Melt 3 tablespoons of butter over low heat and let stand off heat for about 3 or 4 minutes. Skim the foam, which will have formed on the surface, and discard it. Pour the remaining butter through a strainer lined with wrung-out cheesecloth. There will be 2 taplespoons plus a bit more of clarified butter. Spoon it over the surface of the pate and refrigerate. To serve, bring to room temperature and sprinkle with parsley. The pate is excellent with crustless white toast triangles or warm, thinly sliced french breach. PORTUGUESE PORK MEDALLIONS WITH SAUSAGE AND CLAMS (8 servings)

For Marinating the pork: 2 1/2 pounds boneless pork loin roast 1 cup dry white wine 2 teaspoons paprika, preferably imported from Hungary 1 bay leaf 3 cloves crushed garlic

For the sausages: 1/2 pound choizos or hot Italian sausages

For cooking the pork: The marinated pork medallions 3 tablespoons butter 1 tablespoon peanut oil 2 large onions,sliced thinly 2 large cloves garlic, crushed 14-ounce can imported plum tomatoes, drained The reserved marinade from the pork The reduced cooking liquid from the clams

For the clams: 16 to 24 small clams, either littleneck or cherrystone

For the garnish: 2 lemons, quartered 1/4 cup chopped parsley

Marinate the pork starting several hours or the day before it is to be cooked. Cut the strings off the pork roast if it is tied and cut the roast into 16 equal slices, or medallions. Combine the white wine, paprika, bay leaf and 3 crushed garlic cloves, place the pork medallions in the marinade, cover and refrigerate for several hours or overnight, turning the slices occasionally.

Cut the chorizos into 1/2-inch slices. Or, if Italian sausages are used, cook them whole in an inch of water for 5 minutes, turning them as they cook. Drain, cool, slip off the cashings and discard them. Cut the sausages into 1/2-inch slices. Refrigerate until needed.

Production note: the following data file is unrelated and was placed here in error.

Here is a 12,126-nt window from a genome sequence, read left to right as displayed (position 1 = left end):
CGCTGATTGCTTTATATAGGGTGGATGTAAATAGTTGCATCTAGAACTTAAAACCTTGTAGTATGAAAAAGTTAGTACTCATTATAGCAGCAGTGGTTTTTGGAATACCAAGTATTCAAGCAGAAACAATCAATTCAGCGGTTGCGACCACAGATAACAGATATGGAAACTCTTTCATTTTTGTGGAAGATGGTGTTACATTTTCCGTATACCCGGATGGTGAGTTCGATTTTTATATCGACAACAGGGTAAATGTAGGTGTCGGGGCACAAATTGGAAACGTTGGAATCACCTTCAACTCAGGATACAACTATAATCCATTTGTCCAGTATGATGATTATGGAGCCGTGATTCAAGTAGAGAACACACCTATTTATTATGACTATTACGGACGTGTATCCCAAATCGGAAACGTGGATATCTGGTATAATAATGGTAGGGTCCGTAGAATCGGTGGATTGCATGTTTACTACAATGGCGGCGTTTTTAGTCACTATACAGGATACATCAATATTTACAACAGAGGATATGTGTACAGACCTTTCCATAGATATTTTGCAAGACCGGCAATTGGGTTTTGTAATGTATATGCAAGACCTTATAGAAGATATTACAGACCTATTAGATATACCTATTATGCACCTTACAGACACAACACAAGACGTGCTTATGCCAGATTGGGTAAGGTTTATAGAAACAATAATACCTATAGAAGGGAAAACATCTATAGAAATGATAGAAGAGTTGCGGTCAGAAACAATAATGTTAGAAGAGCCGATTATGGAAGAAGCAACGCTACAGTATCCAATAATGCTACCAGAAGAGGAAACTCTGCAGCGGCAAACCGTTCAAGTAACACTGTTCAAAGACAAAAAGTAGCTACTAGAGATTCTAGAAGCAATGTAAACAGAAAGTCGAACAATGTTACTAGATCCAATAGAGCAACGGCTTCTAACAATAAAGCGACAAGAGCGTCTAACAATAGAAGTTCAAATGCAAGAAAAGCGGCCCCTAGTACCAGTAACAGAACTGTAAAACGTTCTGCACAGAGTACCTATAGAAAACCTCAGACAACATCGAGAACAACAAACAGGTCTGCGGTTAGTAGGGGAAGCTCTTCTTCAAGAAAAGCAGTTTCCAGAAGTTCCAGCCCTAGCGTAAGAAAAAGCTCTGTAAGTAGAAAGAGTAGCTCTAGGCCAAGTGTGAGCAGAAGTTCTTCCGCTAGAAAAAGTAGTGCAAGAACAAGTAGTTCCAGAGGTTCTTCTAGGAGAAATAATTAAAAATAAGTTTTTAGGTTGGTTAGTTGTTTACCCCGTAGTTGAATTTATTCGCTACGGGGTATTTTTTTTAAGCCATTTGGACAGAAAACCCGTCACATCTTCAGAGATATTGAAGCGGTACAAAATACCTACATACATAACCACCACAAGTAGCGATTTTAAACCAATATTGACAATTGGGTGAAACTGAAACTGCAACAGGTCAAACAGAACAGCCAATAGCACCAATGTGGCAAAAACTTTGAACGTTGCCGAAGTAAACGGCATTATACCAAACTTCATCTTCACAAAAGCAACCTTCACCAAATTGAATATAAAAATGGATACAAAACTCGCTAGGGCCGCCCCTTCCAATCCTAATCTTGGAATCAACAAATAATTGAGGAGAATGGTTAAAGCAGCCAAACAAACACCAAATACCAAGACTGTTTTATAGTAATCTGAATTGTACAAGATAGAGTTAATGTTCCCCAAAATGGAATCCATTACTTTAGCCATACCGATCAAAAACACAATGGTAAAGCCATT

To cook the pork, remove the medallions from the marinade, discard the bay leaf and reserve the marinade. Dry the pork well on paper towels. Melt the butter and oil in a large frying pan and brown the medallions, a few at a time, quickly on both sides. As the pork is browned, remove it to a heavy, flameproof casserole. Then brown the sausage slices and add to the pork.

Add the sliced onions and garlic to frying pan and cook over low heat until onions are soft. Turn up heat and brown onions lightly. Add drained tomatoes and cook for 5 minutes. Then add reserved marinade and cook over high heat, stirring frequently, for 5 minutes. Add sauce to pork and sausage slices, cover and cook over low heat for 25 minutes, stirring occasionally. The pork can be prepared in advance to this point and reheated.

Wash the clams an hour or two before using under cold running water. Refrigerate until needed. Ten minutes before pork is to be served, place half an inch of cold water in a large pot, add clams, cover and place over high heat. Shake pan from time to time, for 5 or 6 minutes, or until the clams open. Remove them with a slotted spoon, place in a shallow bowl and cover with a cloth towel to keep them warm. Continue to cook clam juices over high heat for 5 minutes. Pour reduced juices through a strainer lined with wrung-out cheesecloth and add to the pork. Raise heat and cook for a few minutes, stirring.

To assemble, spoon the sauce onto a large, warm serving platter and arrange the pork medallions and sausages on the sauce. Surround with claims and lemon wedges and sprinkle the parsley around the border. POTATO CAKE (8 servings) 3 pounds russet potatoes 1 1/2 tablespoons flour 1 teaspoon salt Pepper to taste 3 tablespoons heavy cream 2 large eggs, beaten 4 tablespoons melted butter

Peel the potatotes, cut them into 2-inch-thick slices and boil until tender. Drain well, return to saucepan and shake potatoes over medium heat for a couple of minutes to dry them out. Leave potatoes in pan and, with an electric hand mixer, beat them until they are fluffy. Then beat in the flour, salt, pepper, cream and eggs.